I was running laps in the street around my lightly traveled block last week, grumbling about the uncleared sidewalks on busier streets where danger is ever-present for pedestrians.
As I finished lap 1, I noticed that a parking ticket was sticking out of the driver’s-side door of our car, which was in front of our house. My son had parked in the street the night before, unaware that Amherst had an overnight parking ban from Nov. 1 to April 1.
I wanted to scream. Not at my son, who is $25 poorer for making the same mistake I’ve made before, and not because I object to the law. What infuriates me is that my town is enforcing one seasonal law – with no regard for whether it has an impact on the snowplowing it is trying to facilitate – while all but ignoring another law with no regard for the fact that doing so puts the lives of pedestrians in danger.
This is not unique to Amherst. According to a Buffalo News article following the first significant snowfall of the season last month, several area communities are not enforcing the sidewalk law. When they are doing anything about it at all, they are responding to complaints from people who report that their neighbor has not cleared the sidewalk. What do the towns do then? Generally, they tell people to take care of the problem or issue a written warning.
Oooooo, not a written warning. Then what? A stern lecture?
The results of this practice are predictable and visible to anyone who has the misfortune of trying to get anywhere on foot. If you have a law that people know is not enforced, a segment of the population will ignore it.
Meanwhile, the towns vigorously enforce the overnight parking ban, whether there’s snow on the ground or not. During the ban from Nov. 1, 2011, to April 1, 2012, Amherst gave out nearly 2,900 tickets. In the Town of Tonawanda, police tagged nearly 4,200 parking violators.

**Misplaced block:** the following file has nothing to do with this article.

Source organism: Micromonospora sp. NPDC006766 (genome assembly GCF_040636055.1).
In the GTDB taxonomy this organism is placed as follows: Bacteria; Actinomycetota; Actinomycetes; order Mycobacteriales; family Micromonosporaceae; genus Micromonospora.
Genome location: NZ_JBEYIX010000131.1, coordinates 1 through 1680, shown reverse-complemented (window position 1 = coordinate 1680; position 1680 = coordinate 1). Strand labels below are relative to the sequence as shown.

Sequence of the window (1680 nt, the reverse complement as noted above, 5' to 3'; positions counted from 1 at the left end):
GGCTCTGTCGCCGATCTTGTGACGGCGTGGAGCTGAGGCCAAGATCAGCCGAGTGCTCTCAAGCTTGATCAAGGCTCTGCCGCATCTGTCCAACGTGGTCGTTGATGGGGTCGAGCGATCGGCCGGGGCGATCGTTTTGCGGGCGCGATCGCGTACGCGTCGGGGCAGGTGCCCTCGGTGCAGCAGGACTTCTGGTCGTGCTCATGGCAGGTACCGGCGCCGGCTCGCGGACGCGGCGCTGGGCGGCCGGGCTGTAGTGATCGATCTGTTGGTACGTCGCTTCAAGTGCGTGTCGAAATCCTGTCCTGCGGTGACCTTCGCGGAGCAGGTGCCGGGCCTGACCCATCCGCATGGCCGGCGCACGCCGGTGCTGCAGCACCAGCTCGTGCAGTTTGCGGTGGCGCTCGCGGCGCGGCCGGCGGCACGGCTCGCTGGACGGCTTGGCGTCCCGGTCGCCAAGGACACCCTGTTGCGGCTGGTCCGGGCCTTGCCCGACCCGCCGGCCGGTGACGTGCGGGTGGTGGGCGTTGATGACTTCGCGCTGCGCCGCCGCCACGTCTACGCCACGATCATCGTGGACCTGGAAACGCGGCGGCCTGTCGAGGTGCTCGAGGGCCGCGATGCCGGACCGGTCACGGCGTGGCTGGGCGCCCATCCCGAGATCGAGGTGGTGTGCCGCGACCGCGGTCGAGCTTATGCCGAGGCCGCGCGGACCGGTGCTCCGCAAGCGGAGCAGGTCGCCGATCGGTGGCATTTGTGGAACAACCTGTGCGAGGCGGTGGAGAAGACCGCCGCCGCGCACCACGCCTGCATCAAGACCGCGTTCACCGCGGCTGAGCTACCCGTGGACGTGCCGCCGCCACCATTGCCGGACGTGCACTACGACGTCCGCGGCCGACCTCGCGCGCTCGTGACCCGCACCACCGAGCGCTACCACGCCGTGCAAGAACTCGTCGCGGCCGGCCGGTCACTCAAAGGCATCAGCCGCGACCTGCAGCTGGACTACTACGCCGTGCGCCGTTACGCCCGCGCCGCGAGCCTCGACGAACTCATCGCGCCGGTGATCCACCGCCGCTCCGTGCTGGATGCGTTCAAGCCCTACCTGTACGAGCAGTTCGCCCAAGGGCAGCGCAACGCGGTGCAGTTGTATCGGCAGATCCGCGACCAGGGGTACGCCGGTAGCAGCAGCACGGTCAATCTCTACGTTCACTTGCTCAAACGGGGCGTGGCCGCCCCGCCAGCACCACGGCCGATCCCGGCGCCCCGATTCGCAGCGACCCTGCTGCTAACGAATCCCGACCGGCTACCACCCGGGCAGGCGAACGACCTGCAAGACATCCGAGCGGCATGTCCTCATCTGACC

Keep in mind that it barely snowed last winter, but that didn’t stop the towns from enforcing a law meant to make it easier for plows to clear snow from the streets. Not coincidentally, it’s a low-impact revenue stream.
Our elected leaders keep making excuses about not enforcing the sidewalk law, which is in place to provide a safe place for people to walk and which, if it had been enforced, might have saved the lives of four people in two separate incidents in Erie County in 2001 and 2010.
Town officials contend that the problem is lack of staff. Fair enough. And maybe they don’t want to hire someone to do a job that is completely tied to snowfall. One obvious answer is to put more money in the budget for overtime and have existing employees do the job as the need arises, just as they do with snowplowing. Then hand out tickets for every incident, not warnings, and make it $50 per violation. The employees won’t even have to get out of their cars; just witness the lawbreaking, note the address and mail the ticket.
Do the job right, and it will pay for itself. Unlike the parking ban, which is in place for a few hours a day, sidewalk violations can be spotted 24 hours a day.
If elected officials don’t like this idea, they need to come up with a better one. But for the sake of everyone who needs or wants to walk outside in the winter, they need to do something.
Doing next to nothing isn’t working.